The Beijing Olympics have now concluded, and in many ways, I think this has been the best Olympics games ever. China is a great nation that has been very welcoming to visitors for a long time, but the Olympics have opened the eyes of the world to China and it has proven to show the world that China is not the way you would read about it in the media.
China has thousands of years of history and a long list of accomplishments to be proud of. Its people are proud, peaceful and warm-hearted. Before the Olympics, it would be difficult to view the mainstream media and extract anything positive about China. Western media portrays China as the next threat to “freedom”, a violator of human rights, and oppressive. But the Olympics have opened many Westerners eyes about everything that is positive about China. Most people associate Communism with Tyrant Dictators. Now the world can see that China has many things very well even with its one-party state. The government treats the people well, and people in China are happy and peaceful. China has its flaws no doubt, and it’s far from being perfect, but many of the things our media criticizes it for are hypocritical for us to say. Furthermore, the West can learn a lot from China from the things it does very well.
I’ve been carefully watching the announcers on NBC throughout the Olympics and the attitude towards the Chinese has completely reversed. At the beginning they were repeatedly bringing up the topic of human rights in China, censorship, pollution, joking about getting sick from the food and investigating every angle of the Olympics to attempt to identify scandals. On the last day of the Olympics I heard nothing but great things about Chinese hospitality, the Great Wall, the history, the people, the list goes on. The very same announcer who was drilling President Bush on Political topics (during what was supposed to be an interview about the Olympic Games) was talking about how great of an experience he’s had in China.
Andrew Potter wrote a good article in a recent Maclean’s magazine “The West, mad at China for being fake: that’s rich”, (September 1, 2008 article) – in response to the media fury that criticized China on its Olympics fakery. I liked the part where he says: “Hard to believe it needs saying, but it is spectacularly hypocritical of Americans to be accusing another country of being mean by privileging beauty over talent – even as China’s manipulations are reported by news anchors who are themselves pumped so full of Botox they look lobotomized”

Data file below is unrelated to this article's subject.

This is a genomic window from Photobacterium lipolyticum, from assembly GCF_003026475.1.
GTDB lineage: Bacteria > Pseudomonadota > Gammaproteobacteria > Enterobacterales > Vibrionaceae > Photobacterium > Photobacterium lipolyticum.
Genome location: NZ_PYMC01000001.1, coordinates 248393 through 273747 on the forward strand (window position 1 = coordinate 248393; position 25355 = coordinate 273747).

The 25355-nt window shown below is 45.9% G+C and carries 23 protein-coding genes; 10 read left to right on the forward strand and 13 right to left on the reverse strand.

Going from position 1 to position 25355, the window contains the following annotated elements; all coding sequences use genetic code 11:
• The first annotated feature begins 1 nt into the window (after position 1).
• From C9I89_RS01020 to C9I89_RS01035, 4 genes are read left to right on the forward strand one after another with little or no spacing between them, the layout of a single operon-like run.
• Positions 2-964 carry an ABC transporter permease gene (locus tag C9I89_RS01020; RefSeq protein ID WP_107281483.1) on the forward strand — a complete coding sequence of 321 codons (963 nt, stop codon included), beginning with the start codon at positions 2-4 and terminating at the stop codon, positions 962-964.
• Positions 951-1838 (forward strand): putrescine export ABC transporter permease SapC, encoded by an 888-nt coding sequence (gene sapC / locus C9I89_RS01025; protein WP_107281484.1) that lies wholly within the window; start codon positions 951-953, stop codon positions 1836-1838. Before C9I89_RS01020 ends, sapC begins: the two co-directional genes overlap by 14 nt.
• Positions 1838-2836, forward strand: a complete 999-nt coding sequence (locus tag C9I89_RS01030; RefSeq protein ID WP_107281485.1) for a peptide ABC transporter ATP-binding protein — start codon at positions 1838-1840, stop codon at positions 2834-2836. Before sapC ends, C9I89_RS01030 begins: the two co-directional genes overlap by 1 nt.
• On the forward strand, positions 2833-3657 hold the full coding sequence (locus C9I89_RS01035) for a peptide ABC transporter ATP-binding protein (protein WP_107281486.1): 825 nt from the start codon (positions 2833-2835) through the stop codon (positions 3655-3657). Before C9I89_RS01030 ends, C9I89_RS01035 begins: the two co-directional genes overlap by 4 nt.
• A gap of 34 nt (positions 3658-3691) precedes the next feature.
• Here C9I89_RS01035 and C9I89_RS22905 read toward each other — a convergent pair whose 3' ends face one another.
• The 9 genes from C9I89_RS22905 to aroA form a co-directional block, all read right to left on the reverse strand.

I’m glad that the world will now view China in a different light now that people are a little bit less ignorant about the country. But you’ll always have people like Omar Welke, a Kitchener resident who wrote a letter to the editor of Maclean’s and said: “I’ll have to forget that China builds its wealth by ignoring common health and labour standards, and floods our markets with cheaply made, often hazardous and tainted manufactured products and food items.”
I’m curious how many products Omar himself has purchased that have actually been hazardous or tainted. Omar must not truly understand the extent of products that are imported into North America from China.
As an American, I will say that unless the U.S. closes Guantanamo Bay and ends the “War on Some Drugs,” we shouldn’t lecture other countries on human rights. And even if we did clean up our own act, lecturing other countries on their internal affairs is bad form and bad policy.
That said, I don’t know how much Westerners can actually learn from the Chinese. Their ethic is entirely different; the Chinese may adapt well to “rule by bureaucracy” but Westerners in the public sector are not quite as motivated by honor and accountability, and more by getting the highest pay and benefits for the least amount of work. In China, Confucius reigns, in America, confusion reigns.